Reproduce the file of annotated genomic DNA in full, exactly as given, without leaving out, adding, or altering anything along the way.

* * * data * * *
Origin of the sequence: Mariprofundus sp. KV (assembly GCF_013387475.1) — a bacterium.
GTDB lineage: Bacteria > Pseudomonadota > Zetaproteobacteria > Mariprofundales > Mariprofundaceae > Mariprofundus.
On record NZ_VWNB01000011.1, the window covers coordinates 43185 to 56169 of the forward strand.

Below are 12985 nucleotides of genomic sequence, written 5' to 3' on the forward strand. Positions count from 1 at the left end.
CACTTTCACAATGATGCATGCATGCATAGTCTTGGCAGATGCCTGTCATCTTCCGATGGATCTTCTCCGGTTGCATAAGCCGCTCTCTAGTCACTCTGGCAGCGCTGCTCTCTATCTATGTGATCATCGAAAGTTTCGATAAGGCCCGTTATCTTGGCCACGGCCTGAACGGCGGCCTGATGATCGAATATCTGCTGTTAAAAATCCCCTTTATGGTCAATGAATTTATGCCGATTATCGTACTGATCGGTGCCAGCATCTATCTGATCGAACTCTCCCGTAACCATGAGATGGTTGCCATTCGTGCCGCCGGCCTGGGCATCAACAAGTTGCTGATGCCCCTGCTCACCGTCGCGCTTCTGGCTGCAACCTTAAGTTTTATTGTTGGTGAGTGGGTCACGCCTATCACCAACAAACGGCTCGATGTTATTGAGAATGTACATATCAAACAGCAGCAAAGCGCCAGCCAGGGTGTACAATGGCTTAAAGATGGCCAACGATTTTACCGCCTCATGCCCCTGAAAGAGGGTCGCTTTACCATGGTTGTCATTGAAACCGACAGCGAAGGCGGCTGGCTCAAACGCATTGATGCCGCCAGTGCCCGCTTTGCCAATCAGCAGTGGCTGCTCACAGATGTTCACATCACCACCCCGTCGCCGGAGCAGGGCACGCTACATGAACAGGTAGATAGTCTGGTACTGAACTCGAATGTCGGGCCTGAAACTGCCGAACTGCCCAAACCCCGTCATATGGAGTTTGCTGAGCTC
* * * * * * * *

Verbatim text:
Origin of the sequence: Mariprofundus sp. KV (assembly GCF_013387475.1) — a bacterium.
GTDB lineage: Bacteria > Pseudomonadota > Zetaproteobacteria > Mariprofundales > Mariprofundaceae > Mariprofundus.
On record NZ_VWNB01000011.1, the window covers coordinates 43185 to 56169 of the forward strand.

Below are 12985 nucleotides of genomic sequence, written 5' to 3' on the forward strand. Positions count from 1 at the left end.
CACTTTCACAATGATGCATGCATGCATAGTCTTGGCAGATGCCTGTCATCTTCCGATGGATCTTCTCCGGTTGCATAAGCCGCTCTCTAGTCACTCTGGCAGCGCTGCTCTCTATCTATGTGATCATCGAAAGTTTCGATAAGGCCCGTTATCTTGGCCACGGCCTGAACGGCGGCCTGATGATCGAATATCTGCTGTTAAAAATCCCCTTTATGGTCAATGAATTTATGCCGATTATCGTACTGATCGGTGCCAGCATCTATCTGATCGAACTCTCCCGTAACCATGAGATGGTTGCCATTCGTGCCGCCGGCCTGGGCATCAACAAGTTGCTGATGCCCCTGCTCACCGTCGCGCTTCTGGCTGCAACCTTAAGTTTTATTGTTGGTGAGTGGGTCACGCCTATCACCAACAAACGGCTCGATGTTATTGAGAATGTACATATCAAACAGCAGCAAAGCGCCAGCCAGGGTGTACAATGGCTTAAAGATGGCCAACGATTTTACCGCCTCATGCCCCTGAAAGAGGGTCGCTTTACCATGGTTGTCATTGAAACCGACAGCGAAGGCGGCTGGCTCAAACGCATTGATGCCGCCAGTGCCCGCTTTGCCAATCAGCAGTGGCTGCTCACAGATGTTCACATCACCACCCCGTCGCCGGAGCAGGGCACGCTACATGAACAGGTAGATAGTCTGGTACTGAACTCGAATGTCGGGCCTGAAACTGCCGAACTGCCCAAACCCCGTCATATGGAGTTTGCTGAGCTC